Signs your baby is ready for weaning
I was so excited to start weaning with all of my children. It is such an exciting milestone and seems like a step closer to ending the endless feeds. I have come to realise that time goes way too fast and I should have focused on the now rather than pushing forward constantly.
So, focusing on whether your baby actually needs weaning is what needs to be done rather than us as parents getting excited and starting when we are ready.
But what do you need to look out for? How do you know if your baby is ready to start weaning?
Well, at roughly six months old they will be able to sit up unaided and this is a big step. You don’t want to start before this really as otherwise they’ll be lying down and all of that food will seep up their oesophagus and they will get that burning discomfort again.
Signs to look out for:
– Coordinating hands, eyes, and mouth. If they are able to put objects towards their mouth then their bodies are preparing to put food in their mouths.
– Interested in your food. You will suddenly find that they try to grab food off your plate and put it to their mouths.
– Able to swallow food. It’s one thing putting it to their mouths but are they able to chew and swallow it?
Still hungry after a milk feed. If they aren’t hungry after their milk then don’t worry about weaning yet, they just aren’t ready. Remember, “food is fun until they’re one.”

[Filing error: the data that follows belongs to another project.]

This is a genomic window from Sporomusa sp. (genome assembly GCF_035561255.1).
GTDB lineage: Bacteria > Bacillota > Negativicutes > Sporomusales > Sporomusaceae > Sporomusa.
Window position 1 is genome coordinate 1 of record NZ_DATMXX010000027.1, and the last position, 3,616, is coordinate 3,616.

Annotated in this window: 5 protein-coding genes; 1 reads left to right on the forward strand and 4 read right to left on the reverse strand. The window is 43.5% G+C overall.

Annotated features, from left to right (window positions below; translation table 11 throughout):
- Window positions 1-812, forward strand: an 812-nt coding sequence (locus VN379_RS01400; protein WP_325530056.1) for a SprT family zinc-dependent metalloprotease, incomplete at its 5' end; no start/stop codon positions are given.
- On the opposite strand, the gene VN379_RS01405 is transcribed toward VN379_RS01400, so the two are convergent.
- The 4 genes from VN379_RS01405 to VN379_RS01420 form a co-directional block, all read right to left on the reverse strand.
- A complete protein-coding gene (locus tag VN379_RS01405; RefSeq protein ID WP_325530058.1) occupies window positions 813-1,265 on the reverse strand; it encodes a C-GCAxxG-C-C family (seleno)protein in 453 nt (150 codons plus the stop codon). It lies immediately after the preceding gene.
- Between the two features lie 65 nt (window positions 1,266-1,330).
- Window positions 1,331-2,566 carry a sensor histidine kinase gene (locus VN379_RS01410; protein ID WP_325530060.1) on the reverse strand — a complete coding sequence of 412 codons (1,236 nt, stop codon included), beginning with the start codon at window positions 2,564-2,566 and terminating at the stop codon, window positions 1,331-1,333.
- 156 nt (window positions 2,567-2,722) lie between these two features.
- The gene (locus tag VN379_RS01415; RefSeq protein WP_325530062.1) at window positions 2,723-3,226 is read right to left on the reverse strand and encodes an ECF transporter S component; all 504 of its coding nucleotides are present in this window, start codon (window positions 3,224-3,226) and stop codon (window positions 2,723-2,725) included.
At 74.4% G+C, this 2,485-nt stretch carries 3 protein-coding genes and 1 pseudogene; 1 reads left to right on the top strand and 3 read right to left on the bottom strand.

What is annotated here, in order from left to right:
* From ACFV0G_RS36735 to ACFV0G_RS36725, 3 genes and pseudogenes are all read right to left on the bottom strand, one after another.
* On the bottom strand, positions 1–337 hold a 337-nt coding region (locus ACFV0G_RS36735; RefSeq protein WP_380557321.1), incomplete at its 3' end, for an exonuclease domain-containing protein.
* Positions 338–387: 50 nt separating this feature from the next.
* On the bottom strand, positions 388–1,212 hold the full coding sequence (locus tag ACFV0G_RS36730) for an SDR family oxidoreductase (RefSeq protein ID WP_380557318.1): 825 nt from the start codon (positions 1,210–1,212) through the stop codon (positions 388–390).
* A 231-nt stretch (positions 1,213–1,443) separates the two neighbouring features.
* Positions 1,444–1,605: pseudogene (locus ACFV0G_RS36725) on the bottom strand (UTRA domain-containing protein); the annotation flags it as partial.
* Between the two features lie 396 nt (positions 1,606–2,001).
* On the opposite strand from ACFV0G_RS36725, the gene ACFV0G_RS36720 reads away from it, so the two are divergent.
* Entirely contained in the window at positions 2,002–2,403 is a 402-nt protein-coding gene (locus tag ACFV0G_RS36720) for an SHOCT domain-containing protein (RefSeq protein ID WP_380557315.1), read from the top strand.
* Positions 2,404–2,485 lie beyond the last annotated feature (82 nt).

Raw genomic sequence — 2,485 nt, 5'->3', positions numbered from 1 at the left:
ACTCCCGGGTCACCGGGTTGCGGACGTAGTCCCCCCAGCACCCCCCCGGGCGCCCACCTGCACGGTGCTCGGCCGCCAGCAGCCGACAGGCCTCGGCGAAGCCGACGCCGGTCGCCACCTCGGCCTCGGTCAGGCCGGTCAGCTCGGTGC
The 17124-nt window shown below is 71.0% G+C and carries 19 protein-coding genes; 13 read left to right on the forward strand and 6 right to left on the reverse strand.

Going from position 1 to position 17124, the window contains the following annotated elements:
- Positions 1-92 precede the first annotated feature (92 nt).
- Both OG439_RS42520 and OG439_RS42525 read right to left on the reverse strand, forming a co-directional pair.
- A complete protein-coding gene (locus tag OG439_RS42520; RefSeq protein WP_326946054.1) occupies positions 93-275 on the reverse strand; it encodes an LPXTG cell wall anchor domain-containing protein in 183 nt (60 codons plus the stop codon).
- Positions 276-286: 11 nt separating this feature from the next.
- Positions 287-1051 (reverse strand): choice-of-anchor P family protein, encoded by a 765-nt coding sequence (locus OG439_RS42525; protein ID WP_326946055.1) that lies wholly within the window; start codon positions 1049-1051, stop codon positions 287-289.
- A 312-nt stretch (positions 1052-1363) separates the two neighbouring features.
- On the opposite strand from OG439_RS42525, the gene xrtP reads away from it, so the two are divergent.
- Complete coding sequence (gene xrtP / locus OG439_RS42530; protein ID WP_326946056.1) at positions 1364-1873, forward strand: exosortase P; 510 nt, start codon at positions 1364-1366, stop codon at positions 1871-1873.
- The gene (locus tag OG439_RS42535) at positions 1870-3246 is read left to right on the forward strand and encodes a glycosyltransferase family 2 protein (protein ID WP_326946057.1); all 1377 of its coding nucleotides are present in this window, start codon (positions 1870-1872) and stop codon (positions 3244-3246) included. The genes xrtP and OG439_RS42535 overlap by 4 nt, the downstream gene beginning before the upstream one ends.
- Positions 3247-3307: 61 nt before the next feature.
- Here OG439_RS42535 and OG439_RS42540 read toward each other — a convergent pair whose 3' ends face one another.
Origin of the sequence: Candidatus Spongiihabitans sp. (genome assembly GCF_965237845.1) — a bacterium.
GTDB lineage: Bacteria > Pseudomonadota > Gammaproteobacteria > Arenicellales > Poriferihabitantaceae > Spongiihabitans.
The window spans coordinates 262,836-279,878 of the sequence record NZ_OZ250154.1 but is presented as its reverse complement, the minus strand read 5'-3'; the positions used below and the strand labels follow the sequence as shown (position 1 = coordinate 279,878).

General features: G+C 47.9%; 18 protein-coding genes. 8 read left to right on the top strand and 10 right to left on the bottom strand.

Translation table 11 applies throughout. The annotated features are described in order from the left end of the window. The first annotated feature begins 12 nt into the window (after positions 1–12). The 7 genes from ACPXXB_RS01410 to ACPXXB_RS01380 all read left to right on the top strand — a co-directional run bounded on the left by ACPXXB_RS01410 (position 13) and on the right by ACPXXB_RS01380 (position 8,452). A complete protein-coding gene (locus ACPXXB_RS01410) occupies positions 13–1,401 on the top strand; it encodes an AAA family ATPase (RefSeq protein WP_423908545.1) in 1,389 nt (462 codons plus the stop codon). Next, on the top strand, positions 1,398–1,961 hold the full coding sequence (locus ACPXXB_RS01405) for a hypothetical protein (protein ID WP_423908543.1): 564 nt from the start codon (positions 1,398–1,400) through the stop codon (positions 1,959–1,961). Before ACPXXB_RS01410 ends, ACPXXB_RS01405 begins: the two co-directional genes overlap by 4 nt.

But my baby is hungry at 4 months old?
This is super common and probably why so many people start weaning early. But it actually ties in with a growth spurt / leap at this age and their appetite quickly returns to normal. Just up the milk during this phase and hold off on the food unless they are displaying the signs above.
Purees or solid food?
As mentioned in above, purees seem to aggravate so many babies with reflux that it really isn’t worth it. Plus, I know from experience what an absolute faff they are if you make them yourself.
Generally, purees are used for earlier weaning. so as it’s more likely you’ll start later on with a reflux baby then you won’t be using them.
That’s not to say you have to avoid pureed food altogether. Lord knows that I turned to jars and pouches on the days when I just didn’t have the time to think about mini sandwiches etc.. But on the whole, I didn’t start using these until much later as I knew that they would upset her reflux.
Solid food is great for 3 reasons: firstly, it is easier to prepare – whatever you are having, bung some of it in a bowl and you’re done; secondly, it means your baby has developed a bit more by the time you give it to them, meaning the chances of success are greater; thirdly, it is important for babies to experience food as it comes. I know a great number of babies who are such fussy eaters now as they don’t like the texture of solid foods.
Foods to avoid when weaning a reflux baby
There are a number of foods that trigger a reaction in reflux babies so let’s start off with the ones to avoid in the early days.
– bananas (I’ve never seen such a reflux attack and the pain was awful to see)
– fruit juice
– spicy food
– fatty food
You’ll notice these are acidic foods, which makes total sense when you think about any reflux you may have had as an adult.
I would say that by the age of 1 year Lily was able to eat this fine without any issue. So this guidance is just for those early months of weaning while they get used to food other than milk.
How to introduce new foods to a baby
Whether you are weaning a reflux baby or a baby with no oesophageal issues at all, there is a process you must work through to rule out any allergies at this stage.
You may already be aware of allergies already if your baby reacted to dairy in formula or any other foods via breastmilk. However, some foods only seem to show up once weaning starts so caution is still necessary when introducing new foods.